Background: Rural and urban differences in the effects of care-giving are not well documented. This paper reports data on 122 carers for people with stroke or dementia living in rural and urban settings in Wales. Method: Carers completed a postal questionnaire, including the SF-12v2 Health Survey. Definitions of rural and urban were based on the Urban/Rural Indicator from the Office of National Statistics (ONS) All Fields Postcode Directory 2004. Results: Carers' mean Mental Component Summary (MCS) score (adjusted for age and sex) was one standard deviation below the population mean (-12.03). Male carers living in urban areas reported better mental health than male carers in rural areas (p<0.05) and female carers in both settings (p<0.05). A full model and a parsimonious model were developed, using MCS scores as outcome variables. In the full model sitting service provision in rural and urban locations was linked to better carer mental health, while support from friends and family was linked to better mental health for urban carers only. Conclusion: Our findings indicate the existence of both gender and location differences in carer experiences.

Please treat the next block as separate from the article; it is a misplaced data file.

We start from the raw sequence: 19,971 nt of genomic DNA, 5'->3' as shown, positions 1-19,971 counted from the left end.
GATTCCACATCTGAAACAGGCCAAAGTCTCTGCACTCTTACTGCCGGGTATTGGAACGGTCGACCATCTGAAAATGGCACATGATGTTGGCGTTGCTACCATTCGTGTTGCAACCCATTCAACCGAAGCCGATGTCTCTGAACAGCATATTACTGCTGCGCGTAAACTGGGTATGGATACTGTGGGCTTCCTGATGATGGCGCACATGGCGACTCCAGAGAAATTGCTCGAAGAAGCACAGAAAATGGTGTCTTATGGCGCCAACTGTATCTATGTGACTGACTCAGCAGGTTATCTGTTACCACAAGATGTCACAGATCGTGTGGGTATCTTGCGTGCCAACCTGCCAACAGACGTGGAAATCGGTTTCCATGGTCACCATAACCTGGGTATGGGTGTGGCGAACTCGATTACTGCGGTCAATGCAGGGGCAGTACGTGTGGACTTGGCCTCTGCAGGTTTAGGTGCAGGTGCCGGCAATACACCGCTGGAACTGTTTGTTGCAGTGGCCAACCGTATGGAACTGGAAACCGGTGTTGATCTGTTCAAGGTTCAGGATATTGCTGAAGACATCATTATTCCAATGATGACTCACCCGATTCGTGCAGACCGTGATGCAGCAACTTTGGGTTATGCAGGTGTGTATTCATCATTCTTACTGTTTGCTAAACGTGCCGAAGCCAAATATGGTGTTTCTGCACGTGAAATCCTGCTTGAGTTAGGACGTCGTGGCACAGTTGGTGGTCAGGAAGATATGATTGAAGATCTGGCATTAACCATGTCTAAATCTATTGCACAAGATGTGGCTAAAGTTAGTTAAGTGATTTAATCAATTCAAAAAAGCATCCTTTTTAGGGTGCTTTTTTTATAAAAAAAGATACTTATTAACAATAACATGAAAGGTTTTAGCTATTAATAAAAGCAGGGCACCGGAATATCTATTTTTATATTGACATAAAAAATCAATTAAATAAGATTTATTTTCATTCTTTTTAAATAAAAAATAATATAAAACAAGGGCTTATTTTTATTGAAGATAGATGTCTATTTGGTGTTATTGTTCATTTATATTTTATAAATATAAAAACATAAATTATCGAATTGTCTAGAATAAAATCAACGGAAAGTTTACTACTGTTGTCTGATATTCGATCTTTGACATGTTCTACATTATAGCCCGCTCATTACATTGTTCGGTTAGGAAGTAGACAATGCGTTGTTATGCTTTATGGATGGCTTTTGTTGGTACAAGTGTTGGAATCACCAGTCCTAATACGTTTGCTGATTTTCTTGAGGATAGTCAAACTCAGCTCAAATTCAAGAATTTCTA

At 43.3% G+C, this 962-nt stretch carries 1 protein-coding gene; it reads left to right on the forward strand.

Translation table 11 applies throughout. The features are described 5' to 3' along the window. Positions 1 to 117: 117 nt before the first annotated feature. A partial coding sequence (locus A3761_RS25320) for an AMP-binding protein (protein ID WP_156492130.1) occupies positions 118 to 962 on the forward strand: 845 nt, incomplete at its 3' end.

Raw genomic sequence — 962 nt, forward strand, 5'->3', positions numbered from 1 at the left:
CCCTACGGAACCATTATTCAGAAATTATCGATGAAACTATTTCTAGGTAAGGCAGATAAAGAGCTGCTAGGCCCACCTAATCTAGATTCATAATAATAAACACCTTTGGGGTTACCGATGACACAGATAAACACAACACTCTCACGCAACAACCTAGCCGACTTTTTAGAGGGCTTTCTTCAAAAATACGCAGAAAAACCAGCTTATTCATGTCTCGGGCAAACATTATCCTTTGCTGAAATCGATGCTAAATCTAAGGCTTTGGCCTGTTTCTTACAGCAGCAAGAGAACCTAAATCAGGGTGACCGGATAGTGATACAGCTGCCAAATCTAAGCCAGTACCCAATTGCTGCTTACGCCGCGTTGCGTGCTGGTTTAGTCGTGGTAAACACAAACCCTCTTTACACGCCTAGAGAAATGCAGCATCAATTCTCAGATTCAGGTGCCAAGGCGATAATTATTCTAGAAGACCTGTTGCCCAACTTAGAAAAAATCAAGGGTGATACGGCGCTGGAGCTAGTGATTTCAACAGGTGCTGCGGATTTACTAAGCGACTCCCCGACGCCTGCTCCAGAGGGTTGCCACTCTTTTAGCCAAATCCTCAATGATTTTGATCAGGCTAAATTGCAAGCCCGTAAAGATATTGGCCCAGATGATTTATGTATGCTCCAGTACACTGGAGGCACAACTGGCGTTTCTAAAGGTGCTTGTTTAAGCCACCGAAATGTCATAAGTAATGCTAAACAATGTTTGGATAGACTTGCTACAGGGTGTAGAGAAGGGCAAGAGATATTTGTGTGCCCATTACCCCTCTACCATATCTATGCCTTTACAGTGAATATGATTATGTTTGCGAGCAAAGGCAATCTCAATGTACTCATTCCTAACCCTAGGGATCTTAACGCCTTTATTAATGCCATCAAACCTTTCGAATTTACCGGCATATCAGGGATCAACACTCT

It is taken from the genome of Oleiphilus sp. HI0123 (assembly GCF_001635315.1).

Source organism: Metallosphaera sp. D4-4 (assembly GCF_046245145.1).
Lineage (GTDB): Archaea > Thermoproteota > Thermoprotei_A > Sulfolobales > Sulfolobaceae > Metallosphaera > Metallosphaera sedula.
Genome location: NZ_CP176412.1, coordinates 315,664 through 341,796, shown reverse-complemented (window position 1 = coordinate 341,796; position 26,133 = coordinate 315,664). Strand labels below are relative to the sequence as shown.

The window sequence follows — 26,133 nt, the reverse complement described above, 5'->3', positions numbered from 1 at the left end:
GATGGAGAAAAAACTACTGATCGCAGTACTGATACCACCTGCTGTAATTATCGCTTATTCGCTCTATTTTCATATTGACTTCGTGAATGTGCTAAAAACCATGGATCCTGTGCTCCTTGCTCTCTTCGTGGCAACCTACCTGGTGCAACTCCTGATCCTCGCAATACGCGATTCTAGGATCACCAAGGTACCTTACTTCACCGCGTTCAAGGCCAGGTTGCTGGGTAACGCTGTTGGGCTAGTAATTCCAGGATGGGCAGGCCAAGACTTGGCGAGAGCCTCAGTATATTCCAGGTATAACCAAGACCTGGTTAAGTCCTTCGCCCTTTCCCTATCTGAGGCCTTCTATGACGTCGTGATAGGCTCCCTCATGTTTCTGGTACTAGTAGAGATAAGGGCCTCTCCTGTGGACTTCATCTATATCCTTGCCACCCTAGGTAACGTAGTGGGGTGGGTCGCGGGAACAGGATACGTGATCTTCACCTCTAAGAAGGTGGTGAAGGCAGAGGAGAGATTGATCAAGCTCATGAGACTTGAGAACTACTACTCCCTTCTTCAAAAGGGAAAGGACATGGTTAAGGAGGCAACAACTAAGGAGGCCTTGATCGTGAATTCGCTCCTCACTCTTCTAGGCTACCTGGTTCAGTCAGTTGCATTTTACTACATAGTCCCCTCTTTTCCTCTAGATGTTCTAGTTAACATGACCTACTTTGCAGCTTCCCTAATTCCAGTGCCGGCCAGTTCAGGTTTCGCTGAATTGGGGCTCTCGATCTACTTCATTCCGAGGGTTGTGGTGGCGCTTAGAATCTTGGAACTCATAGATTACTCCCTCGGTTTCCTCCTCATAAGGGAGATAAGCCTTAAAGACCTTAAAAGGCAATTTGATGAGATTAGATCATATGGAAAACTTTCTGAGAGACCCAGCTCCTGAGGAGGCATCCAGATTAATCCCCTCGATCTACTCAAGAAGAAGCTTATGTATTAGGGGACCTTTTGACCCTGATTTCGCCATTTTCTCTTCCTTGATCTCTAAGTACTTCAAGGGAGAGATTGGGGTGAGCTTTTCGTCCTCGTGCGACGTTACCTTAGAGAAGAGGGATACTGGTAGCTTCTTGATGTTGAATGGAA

|Number of pages||8|
|Journal||Aging and Mental Health|
|Publication status||Published - 1 Nov 2007|